Other Literary Forms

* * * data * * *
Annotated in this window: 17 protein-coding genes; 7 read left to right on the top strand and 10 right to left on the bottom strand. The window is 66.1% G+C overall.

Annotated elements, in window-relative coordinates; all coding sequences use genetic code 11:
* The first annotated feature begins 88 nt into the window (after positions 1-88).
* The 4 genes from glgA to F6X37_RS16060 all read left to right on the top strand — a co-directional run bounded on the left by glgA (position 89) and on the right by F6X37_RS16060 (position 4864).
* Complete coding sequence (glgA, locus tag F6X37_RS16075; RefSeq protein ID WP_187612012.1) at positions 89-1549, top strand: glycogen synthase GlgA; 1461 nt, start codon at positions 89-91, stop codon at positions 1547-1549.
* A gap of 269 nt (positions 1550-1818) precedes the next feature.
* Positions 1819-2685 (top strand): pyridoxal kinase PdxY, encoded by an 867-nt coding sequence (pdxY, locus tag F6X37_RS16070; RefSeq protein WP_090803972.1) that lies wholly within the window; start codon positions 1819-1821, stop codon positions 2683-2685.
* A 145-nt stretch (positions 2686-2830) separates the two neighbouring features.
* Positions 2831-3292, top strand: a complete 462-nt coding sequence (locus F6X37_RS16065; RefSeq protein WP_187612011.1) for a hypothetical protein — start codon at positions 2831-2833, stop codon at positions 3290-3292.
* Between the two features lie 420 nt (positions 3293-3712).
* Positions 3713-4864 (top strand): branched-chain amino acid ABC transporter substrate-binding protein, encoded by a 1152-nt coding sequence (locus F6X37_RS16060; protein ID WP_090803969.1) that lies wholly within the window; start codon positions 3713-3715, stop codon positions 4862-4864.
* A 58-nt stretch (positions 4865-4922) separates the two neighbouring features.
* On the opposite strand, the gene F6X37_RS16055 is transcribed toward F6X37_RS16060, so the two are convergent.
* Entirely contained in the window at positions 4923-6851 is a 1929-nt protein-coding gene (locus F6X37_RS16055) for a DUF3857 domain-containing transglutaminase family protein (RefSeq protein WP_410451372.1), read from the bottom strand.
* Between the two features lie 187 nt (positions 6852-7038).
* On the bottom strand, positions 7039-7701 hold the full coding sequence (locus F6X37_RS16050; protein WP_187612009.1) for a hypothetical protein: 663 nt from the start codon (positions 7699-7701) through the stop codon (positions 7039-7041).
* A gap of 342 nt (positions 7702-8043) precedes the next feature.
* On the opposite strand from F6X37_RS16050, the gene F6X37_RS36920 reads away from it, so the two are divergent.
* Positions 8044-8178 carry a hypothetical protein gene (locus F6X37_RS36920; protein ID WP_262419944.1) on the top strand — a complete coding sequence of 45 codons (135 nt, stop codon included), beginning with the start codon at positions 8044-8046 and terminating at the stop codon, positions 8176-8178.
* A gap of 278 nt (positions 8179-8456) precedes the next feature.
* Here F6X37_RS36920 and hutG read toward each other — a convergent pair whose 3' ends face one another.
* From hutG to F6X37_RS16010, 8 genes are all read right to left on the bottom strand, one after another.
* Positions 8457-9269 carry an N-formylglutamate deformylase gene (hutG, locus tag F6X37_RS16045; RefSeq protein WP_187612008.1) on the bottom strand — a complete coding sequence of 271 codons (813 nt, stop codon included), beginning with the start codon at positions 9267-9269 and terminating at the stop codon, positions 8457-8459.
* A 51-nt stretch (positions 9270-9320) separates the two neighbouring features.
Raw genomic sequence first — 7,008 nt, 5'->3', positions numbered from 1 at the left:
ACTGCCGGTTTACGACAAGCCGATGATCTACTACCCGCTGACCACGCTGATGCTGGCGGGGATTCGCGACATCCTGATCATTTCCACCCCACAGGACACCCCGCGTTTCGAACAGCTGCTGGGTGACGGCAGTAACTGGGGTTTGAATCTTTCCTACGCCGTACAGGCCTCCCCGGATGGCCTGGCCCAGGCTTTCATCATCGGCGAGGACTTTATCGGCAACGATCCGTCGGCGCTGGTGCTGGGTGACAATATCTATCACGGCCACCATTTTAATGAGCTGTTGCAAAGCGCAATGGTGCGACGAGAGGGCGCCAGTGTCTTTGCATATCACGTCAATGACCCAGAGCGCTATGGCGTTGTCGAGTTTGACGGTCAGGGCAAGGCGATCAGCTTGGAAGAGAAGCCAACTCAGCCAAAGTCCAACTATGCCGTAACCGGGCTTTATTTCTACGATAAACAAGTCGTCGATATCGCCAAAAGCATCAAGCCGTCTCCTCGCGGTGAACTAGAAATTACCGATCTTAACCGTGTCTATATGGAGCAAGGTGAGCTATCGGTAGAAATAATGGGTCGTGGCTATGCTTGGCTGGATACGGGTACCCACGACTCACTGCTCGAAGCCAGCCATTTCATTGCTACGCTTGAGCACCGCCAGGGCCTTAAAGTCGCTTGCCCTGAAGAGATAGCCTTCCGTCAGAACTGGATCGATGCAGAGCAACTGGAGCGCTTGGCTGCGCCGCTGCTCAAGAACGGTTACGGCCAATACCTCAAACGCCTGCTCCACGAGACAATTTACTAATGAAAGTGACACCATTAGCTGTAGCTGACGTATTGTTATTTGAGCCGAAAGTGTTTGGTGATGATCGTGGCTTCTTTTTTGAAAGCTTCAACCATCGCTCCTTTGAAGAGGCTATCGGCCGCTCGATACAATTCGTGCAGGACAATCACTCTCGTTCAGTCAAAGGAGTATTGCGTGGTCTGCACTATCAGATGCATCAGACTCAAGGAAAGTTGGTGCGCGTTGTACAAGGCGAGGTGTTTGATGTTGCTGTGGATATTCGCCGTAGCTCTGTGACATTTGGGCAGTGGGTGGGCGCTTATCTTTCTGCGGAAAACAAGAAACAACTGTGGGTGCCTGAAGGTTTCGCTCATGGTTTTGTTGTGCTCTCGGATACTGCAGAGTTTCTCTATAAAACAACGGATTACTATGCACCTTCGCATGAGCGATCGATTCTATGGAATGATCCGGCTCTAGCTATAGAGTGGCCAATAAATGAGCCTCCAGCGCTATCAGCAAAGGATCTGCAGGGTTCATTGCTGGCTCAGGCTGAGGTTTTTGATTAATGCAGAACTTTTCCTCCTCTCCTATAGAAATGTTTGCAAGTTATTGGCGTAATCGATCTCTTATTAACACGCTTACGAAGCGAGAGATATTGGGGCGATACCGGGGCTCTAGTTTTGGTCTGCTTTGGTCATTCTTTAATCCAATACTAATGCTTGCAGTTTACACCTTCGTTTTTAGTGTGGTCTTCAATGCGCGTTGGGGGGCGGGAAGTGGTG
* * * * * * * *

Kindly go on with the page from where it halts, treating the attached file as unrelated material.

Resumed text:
Alphonse Daudet began his career—as did most aspiring writers in nineteenth century France—with a small volume of poems; then he turned to writing short essays and stories (called chroniques) for newspapers as a means of livelihood. He also tried his hand at writing for the theater in those early years, sometimes in collaboration, sometimes alone. He felt his true vocation, however, was in the novel, and he began his career as a novelist with a fictionalized account of his own youth, written when he was twenty-eight years old. Thereafter he published some fifteen novels, one every other year on the average until his death. Until he was forty, some of his time was occupied by journalism, consisting of chroniques, short stories, and drama criticism, most of it collected in volumes during his lifetime. He wrote half a dozen full-length plays during his mature years, without ever really achieving a great public success. After his death, the interesting diary of his fatal illness was published, as were some fragmentary personal reminiscences, but he never wrote a formal autobiography.